I admit that I was technically too old to be reading picture books when I found this one. Of course, I have rarely bothered with such things as age recommendations . . .

And that was how I found Weslandia. It is a hilarious story about a boy who decides that for his summer homework, he will found a civilization. And he does: he lets the wind plant his garden, and when strange plants come up, he lets them, and creates his own culture based around them.
And of course, it works. Of course it does! It works because Wes is, as he notes, "an outcast from the civilization around him." He's just too different from the rest to fit in. So instead, he creates his own place, a world in his backyard, and he calls it Weslandia. And by the end of the summer, he's not only created his own writing system and all kinds of nifty gadgets, he's made some friends too!
As weird as this book is, I love it very much, because it taught me when I needed it the most that if you can dare to be different, you will change the world.

Market: Picture Book
Language: None
Sensuality: None
Violence: None
Mature Themes: None

April 16, 2013

PAINTER AND UGLY by Robert J. Blake, 2011

Painter and Ugly are best friends. They run together, they swim together, they eat out of the same dinner bowls. When one calls out, "Yip," the other answers back. They are inseparable! That is, until they are forced apart and put on two different teams for the junior Iditarod. But nothing can keep them apart. When during the race Painter finds a boy musher alone, stranded on the trail, he calls out, "Yip!" and Ugly answers his call. These old friends team up to finish the race, together again, side by side. (Goodreads)

Reviewed by Julie, Children's Lit. enthusiast and pop culture geek

Inspired by true events, PAINTER AND UGLY by Robert J. Blake is a story of friendship that can survive any circumstances.  Raised in Alaska to take part in the Junior Iditarod, sled dogs Painter and Ugly (both named after an unfortunate mess in painting their sleeping crates) are the best of friends.  They do everything together and are connected by their own code: a soft yipping noise that they use to communicate wherever they are.  However, when the dogs are separated to different racing teams, they miss each other desperately—until they find a way to reunite at the big race.

Complemented by beautiful oil paintings, the text captures the landscape and spirit of Alaska.  The images of snow are so beautiful and textured, making each page a wonder to examine.  The book includes information about Blake’s research there, making it an interesting opportunity for children to learn about an extremely different way of life within the US.  The illustrations of the dogs are particularly amazing: any dog lover will recognize the authenticity of movement, facial expressions, and diversity Blake captures in his depiction of the sled dogs.  The underlying message of friendship is strong and relatable to any child, particularly those who connect with animals on a deep level. 

Market: Picture Book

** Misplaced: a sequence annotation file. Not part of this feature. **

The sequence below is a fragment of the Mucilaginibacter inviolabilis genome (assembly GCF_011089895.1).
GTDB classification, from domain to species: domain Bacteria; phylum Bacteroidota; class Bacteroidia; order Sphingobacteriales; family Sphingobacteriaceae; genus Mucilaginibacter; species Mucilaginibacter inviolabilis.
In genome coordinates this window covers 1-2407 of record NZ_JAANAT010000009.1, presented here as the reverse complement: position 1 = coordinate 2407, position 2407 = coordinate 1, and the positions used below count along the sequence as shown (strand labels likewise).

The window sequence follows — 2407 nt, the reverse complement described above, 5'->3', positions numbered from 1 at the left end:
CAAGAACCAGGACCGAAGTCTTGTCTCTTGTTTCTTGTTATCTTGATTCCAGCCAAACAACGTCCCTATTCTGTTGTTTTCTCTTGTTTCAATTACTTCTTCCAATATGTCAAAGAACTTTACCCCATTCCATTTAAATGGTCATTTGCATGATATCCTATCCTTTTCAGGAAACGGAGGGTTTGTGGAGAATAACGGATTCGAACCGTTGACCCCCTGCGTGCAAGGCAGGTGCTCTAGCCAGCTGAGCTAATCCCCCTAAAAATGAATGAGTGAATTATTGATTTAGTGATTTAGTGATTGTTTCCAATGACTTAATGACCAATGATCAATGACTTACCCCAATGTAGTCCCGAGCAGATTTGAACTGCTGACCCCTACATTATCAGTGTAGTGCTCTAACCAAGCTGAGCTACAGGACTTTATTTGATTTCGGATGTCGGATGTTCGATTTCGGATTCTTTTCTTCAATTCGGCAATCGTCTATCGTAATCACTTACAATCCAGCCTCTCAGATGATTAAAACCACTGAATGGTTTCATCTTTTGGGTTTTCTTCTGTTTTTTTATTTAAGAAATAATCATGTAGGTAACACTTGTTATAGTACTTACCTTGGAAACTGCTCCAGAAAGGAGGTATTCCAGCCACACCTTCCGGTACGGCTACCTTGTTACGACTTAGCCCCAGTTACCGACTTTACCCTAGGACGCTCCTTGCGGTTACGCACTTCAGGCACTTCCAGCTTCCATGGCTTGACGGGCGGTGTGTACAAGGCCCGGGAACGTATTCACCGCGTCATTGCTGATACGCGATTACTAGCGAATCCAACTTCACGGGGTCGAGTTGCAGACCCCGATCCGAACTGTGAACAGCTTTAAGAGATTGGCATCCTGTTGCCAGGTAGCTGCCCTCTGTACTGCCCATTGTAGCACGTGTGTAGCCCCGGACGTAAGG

Language: None
Sensuality: None
Violence: None
Mature Themes: None

April 11, 2013

PALACE BEAUTIFUL by Sarah DeFord Williams, 2010

When sisters Sadie and Zuzu Brooks move to Salt Lake City, they discover a secret room in the attic of their new house, with a sign that reads “Palace Beautiful” and containing an old journal. Along with their neighbor, dramatic Belladonna Desolation (real name: Kristin Smith), they take turns reading the story of a girl named Helen living during the flu epidemic of 1918. The journal ends with a tragedy that has a scary parallel to Sadie and Zuzu’s lives, and the girls become obsessed with finding out what happened to Helen after the journal ends. Did she survive the flu? Is she still alive somewhere? Or could her ghost be lurking in the nearby graveyard? Sarah DeFord Williams has created a gripping read that covers two time periods, many fantastic characters, and a can’t-put-it-down ending, all with delightful, extraordinary prose. (Goodreads)

Reviewed by Brooke—Wife, Mother, Reader

I loved PALACE BEAUTIFUL. Loved it! Here are some of the reason I love this book:

1. The main character, Sadie, moves from Houston to Salt Lake City. I have lived in both of these cities and I can relate to both of the locations that the author writes about (especially missing the Blue Bell Ice Cream from Texas).
2. Sadie is 13 in 1985. I was 13 in 1985! I totally get the 80's.
3. Sadie just moved and I just moved. So I get the upheaval of everything, leaving everything behind, and yet still excited for the possibilities of the future.
4. Sadie has a likable voice. I loved seeing inside her head.
5. I would call this book wholesome. However, it isn't boring. There is plenty of adventure and getting in trouble, it just isn't the drugs/jail time kinda trouble.
6. I like history. For good portions of the book Sadie is reading a journal kept by a 13 year old girl from 60+ years before. It is heart wrenching at times, but also fascinating to read about a girl's experience from the past.
7. Sarah Williams has created a book that my daughters and I can understand and enjoy (and it has a happy ending, I like happy endings).

Market: Young Adult, Historical
Language: None
Sensuality: None
Violence: None
Mature Themes: Spanish Influenza, death